Visit SF for the beautiful … Richmond district? 

click to enlarge A newly formed relationship between a group of merchants and property owners in the Richmond and the San Francisco Travel Association is seeking to draw more tourists to Richmond district points of interest like the Legion of Honor museum. - NATHANIEL DOWNES/SPECIAL TO THE S.F. EXAMINER
  • Nathaniel Downes/Special to The S.F. Examiner
  • A newly formed relationship between a group of merchants and property owners in the Richmond and the San Francisco Travel Association is seeking to draw more tourists to Richmond district points of interest like the Legion of Honor museum.

Honeymooners Simon and Laedy Salomon posed for a photo at Union Square under the glow of a warm Wednesday afternoon in San Francisco.

"We're sightseeing, we're going on tours," Simon Salomon, 34, said as he ticked off well-known attractions -- Alcatraz, Pier 39 -- the couple planned to see this week during the Chicagoans' first visit to San Francisco.

Absent from the Salomons' list, however, was anything in the Richmond -- the northwest corner of The City that's quietly brimming with tourist possibilities but doesn't see nearly the amount of visitors as other neighborhoods. Simon Salomon said he had never heard of it -- and he's not alone.

A 2010 survey for the San Francisco Travel Association found that just 17.6 percent of tourists visit the Richmond or Sunset, compared to 65.2 percent who head to Union Square, 56 percent to Fisherman's Wharf and 38.4 percent to Chinatown.

However, a newly formed relationship between a group of merchants and property owners in the Richmond and the San Francisco Travel Association could change that.

"We need to bring people to our neighborhood," said David Heller, president of the Greater Geary Boulevard Merchants and Property Owners Association. Last month, the group received a two-year grant from the Travel Association to help promote tourism in the neighborhood.

The Neighborhood Partners Program -- which awarded nine other grants to businesses or organizations in The City for 2014 to 2016 -- will add shops, restaurants and other places in the Richmond to its online and print publications, and provide networking and mentoring opportunities for merchants.

"There are a lot of neighborhoods in San Francisco that visitors typically don't go to, but we think they should," said Laurie Armstrong, a spokeswoman for the Travel Association.

Stringing lights in trees along stretches of Geary Boulevard, hanging around 100 banners to promote shops and destinations in the Richmond, and beautifying storefronts are other ways the neighborhood is hoping to attract more visitors, according to Heller.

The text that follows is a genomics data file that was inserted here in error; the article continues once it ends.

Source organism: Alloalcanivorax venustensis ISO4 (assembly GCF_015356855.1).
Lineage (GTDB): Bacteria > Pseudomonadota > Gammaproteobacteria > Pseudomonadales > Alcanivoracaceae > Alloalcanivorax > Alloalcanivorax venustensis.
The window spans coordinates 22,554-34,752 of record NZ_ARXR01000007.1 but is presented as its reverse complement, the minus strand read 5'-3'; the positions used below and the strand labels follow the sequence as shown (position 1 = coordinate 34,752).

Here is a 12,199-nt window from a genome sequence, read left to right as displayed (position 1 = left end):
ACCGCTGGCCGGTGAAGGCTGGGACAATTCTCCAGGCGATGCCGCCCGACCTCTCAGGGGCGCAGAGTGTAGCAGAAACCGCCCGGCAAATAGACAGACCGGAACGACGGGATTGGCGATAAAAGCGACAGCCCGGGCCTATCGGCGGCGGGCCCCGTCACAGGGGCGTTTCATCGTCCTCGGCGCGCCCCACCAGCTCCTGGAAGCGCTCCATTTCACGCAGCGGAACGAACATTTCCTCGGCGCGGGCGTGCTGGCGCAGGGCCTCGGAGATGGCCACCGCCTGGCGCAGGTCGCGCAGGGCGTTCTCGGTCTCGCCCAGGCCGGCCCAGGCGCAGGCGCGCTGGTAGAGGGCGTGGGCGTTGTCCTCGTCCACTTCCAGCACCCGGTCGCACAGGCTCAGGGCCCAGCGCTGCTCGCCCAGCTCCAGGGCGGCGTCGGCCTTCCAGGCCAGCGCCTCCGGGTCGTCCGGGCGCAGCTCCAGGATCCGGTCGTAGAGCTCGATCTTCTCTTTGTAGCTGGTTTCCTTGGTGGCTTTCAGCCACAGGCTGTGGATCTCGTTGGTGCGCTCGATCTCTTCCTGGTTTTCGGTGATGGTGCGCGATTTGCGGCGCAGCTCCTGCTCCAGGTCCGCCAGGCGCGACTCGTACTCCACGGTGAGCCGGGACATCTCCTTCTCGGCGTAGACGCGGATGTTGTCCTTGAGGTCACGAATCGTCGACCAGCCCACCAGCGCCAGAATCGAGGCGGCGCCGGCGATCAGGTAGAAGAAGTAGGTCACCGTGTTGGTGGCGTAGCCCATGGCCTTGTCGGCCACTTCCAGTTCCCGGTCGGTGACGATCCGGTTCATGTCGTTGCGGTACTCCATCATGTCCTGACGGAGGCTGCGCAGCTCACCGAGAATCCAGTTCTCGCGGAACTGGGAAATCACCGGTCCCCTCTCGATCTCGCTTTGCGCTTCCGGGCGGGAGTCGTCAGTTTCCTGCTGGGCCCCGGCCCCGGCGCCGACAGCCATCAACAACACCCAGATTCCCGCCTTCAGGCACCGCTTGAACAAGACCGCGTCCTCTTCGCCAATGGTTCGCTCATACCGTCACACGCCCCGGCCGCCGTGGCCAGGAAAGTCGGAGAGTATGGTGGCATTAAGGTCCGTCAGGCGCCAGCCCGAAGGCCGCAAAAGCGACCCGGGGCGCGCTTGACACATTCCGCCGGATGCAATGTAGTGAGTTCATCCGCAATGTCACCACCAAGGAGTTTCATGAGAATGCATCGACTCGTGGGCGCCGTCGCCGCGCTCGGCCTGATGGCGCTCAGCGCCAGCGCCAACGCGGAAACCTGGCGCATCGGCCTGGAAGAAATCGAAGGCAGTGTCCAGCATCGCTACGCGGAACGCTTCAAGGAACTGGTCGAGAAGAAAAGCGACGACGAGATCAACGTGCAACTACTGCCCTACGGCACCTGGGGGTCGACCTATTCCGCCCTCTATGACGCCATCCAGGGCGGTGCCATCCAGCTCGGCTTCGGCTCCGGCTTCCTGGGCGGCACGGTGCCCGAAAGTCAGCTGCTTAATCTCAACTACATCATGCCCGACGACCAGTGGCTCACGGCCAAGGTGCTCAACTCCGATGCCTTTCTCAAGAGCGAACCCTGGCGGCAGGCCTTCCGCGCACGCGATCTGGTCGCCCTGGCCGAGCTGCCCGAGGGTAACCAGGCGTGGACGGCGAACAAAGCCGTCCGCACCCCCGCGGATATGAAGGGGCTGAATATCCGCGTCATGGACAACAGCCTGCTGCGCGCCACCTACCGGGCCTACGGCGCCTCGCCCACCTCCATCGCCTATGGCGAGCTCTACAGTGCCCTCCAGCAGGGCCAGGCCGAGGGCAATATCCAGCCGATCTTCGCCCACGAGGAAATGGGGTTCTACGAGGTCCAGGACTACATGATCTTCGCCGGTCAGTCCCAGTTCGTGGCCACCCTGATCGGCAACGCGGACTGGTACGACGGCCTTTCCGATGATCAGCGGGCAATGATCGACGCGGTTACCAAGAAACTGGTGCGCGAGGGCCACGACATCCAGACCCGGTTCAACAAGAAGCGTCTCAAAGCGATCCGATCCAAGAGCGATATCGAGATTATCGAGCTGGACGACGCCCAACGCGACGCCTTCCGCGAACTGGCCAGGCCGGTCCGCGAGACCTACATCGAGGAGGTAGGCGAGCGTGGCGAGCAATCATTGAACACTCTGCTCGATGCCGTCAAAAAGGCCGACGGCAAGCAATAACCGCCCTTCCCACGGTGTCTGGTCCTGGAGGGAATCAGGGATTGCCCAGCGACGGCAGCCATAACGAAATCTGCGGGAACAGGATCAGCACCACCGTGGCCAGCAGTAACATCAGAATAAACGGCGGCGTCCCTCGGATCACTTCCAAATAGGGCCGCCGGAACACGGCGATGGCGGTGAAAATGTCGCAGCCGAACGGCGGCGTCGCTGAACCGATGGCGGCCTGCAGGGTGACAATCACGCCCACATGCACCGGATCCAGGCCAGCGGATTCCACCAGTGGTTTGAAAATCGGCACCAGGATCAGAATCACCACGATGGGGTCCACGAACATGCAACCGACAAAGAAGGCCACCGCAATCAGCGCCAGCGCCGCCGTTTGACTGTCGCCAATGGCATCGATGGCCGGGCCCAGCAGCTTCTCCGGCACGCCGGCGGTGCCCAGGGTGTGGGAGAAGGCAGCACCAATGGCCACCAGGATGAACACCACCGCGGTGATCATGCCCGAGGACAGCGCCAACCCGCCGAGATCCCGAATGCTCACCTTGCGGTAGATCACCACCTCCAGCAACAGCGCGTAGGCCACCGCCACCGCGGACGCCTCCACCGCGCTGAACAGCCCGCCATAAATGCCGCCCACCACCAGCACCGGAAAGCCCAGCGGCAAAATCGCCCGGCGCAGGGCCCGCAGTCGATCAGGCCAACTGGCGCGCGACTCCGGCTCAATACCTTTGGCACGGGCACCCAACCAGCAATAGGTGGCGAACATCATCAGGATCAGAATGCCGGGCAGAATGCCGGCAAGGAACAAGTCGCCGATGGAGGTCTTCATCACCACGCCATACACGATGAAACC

Common destinations in the Richmond include Lands End, the Cliff House and Ocean Beach. Heller also emphasized the neighborhood's ethnic diversity, architecture and unique food options, where diners can find anything from authentic Moroccan cuisine to Chinese or Italian food.

"We have some incredible places that can be visited," Heller said. The key, he added, will be "informing and educating tourists about our neighborhood and letting them know ... there will be plenty for them to see and do."

The extra emphasis on the neighborhood could be a boon to businesses struggling to stay afloat. Heller said he hopes the partnership with the travel association will boost the local economy, as some mom-and-pop shops suffered due to a surge of big-box stores and online shopping.

"This last year, we had over 95 empty stores not able to rent," Heller said.

Ray Holland, president of the Planning Association for the Richmond that works with residents and merchants in the neighborhood, said an increase in tourists will benefit the area even if not everyone in the neighborhood supports more tourism.

"There's going to be mixed feelings" on bringing in more tourists, Holland said. "There will be people who resent it and people who want it."

Daneen Akers might fall into the naysayer camp. The 10-year Richmond resident said she has no problem with tourists sightseeing in the neighborhood, but her upstairs neighbor began renting out a bedroom to tourists two months ago and she and her family have been repeatedly disrupted by noise.

"There are late-night arrivals, early-morning departures," Akers said. "The challenge with tourists coming and going nightly is that you can't get used to a rhythm."

Still, many agree that sharing hidden gems in the Richmond with visitors will have a positive effect.

"The Richmond district is a fantastic place for families, and I also think it's a good place for visitors," said Chris Wright, who lives in the Richmond and also works with the neighborhood planning association. "There's a lot to offer."

About The Author

Laura Dudnick

Bio:
Laura Dudnick, a Bay Area native, covers education and planning for The San Francisco Examiner. She previously worked as a senior local editor for Patch.com, and as the San Mateo County bureau reporter and weekend editor for Bay City News Service.
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